Glutamine and leucine nitrogen kinetics and their relation to urea nitrogen in newborn infants

Prabhu S. Parimi, Srisatish Devapatla, Lourdes Gruca, Alicia M. O'Brien, Richard W. Hanson, Satish C. Kalhan

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15 Scopus citations


Glutamine kinetics and its relation to transamination of leucine and urea synthesis were quantified in 16 appropriate-for-gestational-age infants, four small-for-gestational-age infants, and seven infants of diabetic mothers. Kinetics were measured between 4 and 5 h after the last feed (fasting) and in response to formula feeding using [5-15N]glutamine, [1-13C,15N]leucine, [2H5]phenylalanine, and [15N2]urea tracers. Leucine nitrogen and glutamine kinetics during fasting were significantly higher than those reported in adults. De novo synthesis accounted for ∼85% of glutamine turnover. In response to formula feeding, a significant increase (P = 0.04) in leucine nitrogen turnover was observed, whereas a significant decrease (P = 0.002) in glutamine and urea rate of appearance was seen. The rate of appearance of leucine nitrogen was positively correlated (r2 = 0.59, P = 0.001) with glutamine turnover. Glutamine flux was negatively correlated (r2 = 0.39, P = 0.02) with the rate of urea synthesis. These data suggest that, in the human newborn, glutamine turnover is related to a high anaplerotic flux into the tricarboxylic acid cycle as a consequence of a high rate of protein turnover. The negative relationship between glutamine turnover and the irreversible oxidation of protein (urea synthesis) suggests an important role of glutamine as a nitrogen source for other synthetic processes and accretion of body proteins.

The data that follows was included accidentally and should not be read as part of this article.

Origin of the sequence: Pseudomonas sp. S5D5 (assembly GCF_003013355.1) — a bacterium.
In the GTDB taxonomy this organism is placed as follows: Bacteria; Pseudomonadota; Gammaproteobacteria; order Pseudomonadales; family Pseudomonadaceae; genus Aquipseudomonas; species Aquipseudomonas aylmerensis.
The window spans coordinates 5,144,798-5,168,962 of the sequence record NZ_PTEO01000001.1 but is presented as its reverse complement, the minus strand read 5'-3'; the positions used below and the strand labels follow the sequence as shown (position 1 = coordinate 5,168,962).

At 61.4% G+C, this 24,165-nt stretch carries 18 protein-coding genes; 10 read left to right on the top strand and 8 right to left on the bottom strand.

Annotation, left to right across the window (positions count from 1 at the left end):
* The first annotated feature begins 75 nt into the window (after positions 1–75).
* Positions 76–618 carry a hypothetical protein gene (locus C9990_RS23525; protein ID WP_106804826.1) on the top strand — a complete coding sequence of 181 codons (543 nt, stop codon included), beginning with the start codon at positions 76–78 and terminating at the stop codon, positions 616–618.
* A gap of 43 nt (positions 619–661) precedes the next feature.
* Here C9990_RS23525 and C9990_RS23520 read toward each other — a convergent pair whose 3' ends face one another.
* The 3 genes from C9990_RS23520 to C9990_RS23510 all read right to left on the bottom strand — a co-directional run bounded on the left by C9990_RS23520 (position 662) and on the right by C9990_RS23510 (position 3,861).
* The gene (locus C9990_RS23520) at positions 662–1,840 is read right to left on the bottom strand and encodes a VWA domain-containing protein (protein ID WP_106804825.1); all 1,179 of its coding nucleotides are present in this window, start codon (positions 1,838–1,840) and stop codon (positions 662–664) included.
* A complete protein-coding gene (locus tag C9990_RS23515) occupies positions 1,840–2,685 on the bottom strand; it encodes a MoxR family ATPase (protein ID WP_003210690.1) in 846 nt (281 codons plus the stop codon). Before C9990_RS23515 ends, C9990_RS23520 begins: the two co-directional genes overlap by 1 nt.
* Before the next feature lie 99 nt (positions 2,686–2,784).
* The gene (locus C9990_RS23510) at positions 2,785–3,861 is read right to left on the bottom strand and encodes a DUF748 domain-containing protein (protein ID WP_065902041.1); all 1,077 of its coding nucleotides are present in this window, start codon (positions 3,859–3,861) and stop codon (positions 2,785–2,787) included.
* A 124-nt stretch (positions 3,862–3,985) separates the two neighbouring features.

Original languageEnglish (US)
Pages (from-to)E618-E625
JournalAmerican Journal of Physiology - Endocrinology and Metabolism
Issue number3 45-3
StatePublished - 2002
Externally publishedYes


  • Appropriate for gestational age
  • Infant of diabetic mother
  • Phenylalanine
  • Small for gestational age
  • Stable isotopes

ASJC Scopus subject areas

  • General Medicine


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